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In spite of disappearing traditions, you can't miss Eid in Cairo
Published in Daily News Egypt on 29 - 10 - 2006

More people buying kahk than making it, but holiday spirit in the air
CAIRO: Egyptians love to celebrate and Eid Al-Fitr is no exception. While some of the delightful customs long associated with the holiday have fallen by the wayside, others are going strong. Mass preparations for Eid started two days before the holiday, when the long lines at dessert and pastry shops shifted from the counters selling the traditional Ramadan konafa, basbousa and atayef to the counters selling kahk (a mix of flour and butter with sweet fillings), ghoriyaba (butter and sugar cookies) and petit fours.
While these baked goods have long been a part of Eid, the lines at bakeries are relatively new. Not so long ago, most people prepared these traditional Eid desserts at home in a delightful gathering for group baking.
Making kahk and other Eid desserts didn't merely mean adding another dish to the table. Rather it represented a staple holiday celebration. Eid, at least for some families including mine, is associated with the pre-holiday gathering that produces large quantities of kahk for the consumption of the entire family and their friends. It's not a cooking session; it's the essence of the holiday and our childhood memories of it.
Unfortunately this year, we have joined the long lines at the kahk shops; my grandmother was too ill to supervise the preparation process this year.
While this change is saddening, there are other vital Eid traditions that are still going strong. Just by walking around Cairo before and during the holidays, it is easy to observe and share the celebrations with everyone else.
Eid is everywhere and a sensory delight for all your senses. You can savor kahk, listen to the startling sounds of firecrackers, watch a movie, enjoy a night out in a shopping mall or exercise your spiritual side through the Eid prayer and the following sermon.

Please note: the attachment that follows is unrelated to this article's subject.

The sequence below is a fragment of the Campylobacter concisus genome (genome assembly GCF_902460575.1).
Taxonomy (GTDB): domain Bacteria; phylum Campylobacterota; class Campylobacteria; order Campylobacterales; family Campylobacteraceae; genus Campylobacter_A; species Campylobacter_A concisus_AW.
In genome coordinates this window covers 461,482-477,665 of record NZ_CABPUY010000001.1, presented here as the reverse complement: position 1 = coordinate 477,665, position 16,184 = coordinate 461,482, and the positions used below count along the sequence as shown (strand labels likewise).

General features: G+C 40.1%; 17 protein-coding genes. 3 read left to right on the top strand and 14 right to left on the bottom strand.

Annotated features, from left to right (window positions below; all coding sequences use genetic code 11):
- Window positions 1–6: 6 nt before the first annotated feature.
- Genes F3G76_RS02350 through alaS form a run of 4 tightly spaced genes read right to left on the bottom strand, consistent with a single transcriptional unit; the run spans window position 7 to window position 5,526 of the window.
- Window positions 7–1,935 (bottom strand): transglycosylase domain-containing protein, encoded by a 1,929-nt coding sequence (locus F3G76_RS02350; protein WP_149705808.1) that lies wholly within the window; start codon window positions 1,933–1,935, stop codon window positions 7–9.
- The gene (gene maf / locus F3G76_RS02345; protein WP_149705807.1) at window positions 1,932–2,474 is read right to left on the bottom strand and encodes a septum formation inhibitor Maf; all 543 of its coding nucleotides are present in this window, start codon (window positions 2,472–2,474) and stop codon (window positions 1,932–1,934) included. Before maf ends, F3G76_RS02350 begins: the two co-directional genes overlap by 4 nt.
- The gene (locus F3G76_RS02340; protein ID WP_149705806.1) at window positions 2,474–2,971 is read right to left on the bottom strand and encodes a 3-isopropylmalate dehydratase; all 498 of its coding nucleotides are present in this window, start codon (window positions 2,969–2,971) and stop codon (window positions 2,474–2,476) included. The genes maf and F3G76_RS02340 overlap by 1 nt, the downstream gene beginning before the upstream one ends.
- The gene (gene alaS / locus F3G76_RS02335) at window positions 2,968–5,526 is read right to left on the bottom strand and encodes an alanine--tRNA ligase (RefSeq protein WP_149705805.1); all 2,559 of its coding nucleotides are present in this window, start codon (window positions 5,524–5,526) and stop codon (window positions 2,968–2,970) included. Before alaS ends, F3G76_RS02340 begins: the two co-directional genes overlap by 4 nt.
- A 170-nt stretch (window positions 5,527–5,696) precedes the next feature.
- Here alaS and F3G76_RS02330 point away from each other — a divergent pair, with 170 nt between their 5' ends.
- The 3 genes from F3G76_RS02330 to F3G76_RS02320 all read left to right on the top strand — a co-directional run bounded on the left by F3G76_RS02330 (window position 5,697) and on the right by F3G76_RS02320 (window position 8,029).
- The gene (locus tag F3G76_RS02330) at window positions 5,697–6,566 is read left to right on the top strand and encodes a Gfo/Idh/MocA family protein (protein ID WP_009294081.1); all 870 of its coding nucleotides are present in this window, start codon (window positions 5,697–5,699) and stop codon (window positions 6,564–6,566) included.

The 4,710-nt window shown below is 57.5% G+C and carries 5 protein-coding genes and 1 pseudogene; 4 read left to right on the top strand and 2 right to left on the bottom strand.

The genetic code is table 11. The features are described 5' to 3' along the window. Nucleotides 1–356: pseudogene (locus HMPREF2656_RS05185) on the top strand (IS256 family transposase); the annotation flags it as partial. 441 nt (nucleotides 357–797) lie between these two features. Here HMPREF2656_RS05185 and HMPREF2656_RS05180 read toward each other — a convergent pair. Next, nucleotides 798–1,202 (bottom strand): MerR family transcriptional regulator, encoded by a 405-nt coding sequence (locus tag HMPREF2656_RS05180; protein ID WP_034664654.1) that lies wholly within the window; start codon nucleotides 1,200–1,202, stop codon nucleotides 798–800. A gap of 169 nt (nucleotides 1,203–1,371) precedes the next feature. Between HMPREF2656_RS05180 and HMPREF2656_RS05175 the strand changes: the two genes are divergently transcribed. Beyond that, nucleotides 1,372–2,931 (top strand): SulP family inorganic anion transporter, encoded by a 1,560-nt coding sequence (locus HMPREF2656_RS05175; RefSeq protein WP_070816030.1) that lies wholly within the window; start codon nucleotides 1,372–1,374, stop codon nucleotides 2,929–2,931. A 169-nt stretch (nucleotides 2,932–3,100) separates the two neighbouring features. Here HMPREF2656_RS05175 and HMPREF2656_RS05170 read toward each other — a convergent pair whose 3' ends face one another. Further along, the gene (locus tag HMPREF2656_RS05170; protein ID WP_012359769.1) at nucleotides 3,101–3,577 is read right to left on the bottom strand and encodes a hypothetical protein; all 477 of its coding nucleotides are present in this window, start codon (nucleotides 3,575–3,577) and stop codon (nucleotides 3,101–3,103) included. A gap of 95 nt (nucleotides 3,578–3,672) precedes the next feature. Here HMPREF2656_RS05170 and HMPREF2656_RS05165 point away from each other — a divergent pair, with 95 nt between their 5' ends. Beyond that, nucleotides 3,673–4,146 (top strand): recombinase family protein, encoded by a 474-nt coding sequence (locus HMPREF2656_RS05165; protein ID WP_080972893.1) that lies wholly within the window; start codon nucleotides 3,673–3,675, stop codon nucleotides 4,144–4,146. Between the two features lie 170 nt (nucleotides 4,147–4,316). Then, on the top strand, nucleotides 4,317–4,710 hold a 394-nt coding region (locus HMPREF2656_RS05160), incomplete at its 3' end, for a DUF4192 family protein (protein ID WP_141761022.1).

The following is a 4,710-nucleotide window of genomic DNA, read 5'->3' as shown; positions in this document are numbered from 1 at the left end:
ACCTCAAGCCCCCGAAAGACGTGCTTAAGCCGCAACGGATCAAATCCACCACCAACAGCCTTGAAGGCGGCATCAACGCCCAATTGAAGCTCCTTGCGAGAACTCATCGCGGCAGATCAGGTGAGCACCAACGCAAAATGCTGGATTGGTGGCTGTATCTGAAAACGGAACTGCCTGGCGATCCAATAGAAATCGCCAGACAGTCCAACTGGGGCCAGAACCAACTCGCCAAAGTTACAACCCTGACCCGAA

It all starts in the last week of Ramadan.
The amount of business conducted at department stores and shopping malls indicates that buying new clothes to wear during Eid is still an ongoing tradition that isn't likely to fall by the wayside any time soon. The traffic during the last two days in Ramadan, however, is a negative and unfortunate byproduct.
Just as Eid is about kahk, it is also about traffic, albeit a different type than the one associated with traffic jams at rush hour. Instead of cars there are people, thousands of people.
Public parks are overcrowded, shopping malls and movie theaters are packed, and the streets are brimming full of pedestrians with a minimum presence of cars. Those with an income that allows them to buy a car are usually out of town during the holiday.
The rest take their celebrations to the city's streets. Go to the more shaabi or older, more traditional districts in Cairo and you'll find crowds lined up for temporarily set up swings and other traditional, fun-fair like rides. It's all in the streets. You will probably even spot a horse or two brought to residential areas for joy rides.
And even if you are staying at home, you can't miss the public celebration of Eid and I'm not talking about the state TV reruns of the same "holiday movies every year. Children, with a good stock of firecrackers (commonly known as bomb el eid), start their annoying noisy pastime the night before Eid and don't stop until they've exploded the last one. They do take a short break, though, during the Eid prayer. Although manufacturing firecrackers is illegal in Egypt, due to its dangers, children never seem to run out of these mini explosives.
The Eid prayers not only provide a break from the children's firecrackers, but also represent an unchanged Eid tradition. The early morning prayer is an Islamic practice that draws thousands to mosques that often extend their praying space into the surrounding streets.
Probably, the prayer is the only tradition that will stand the test of the years, uniting people, regardless of class or social background.


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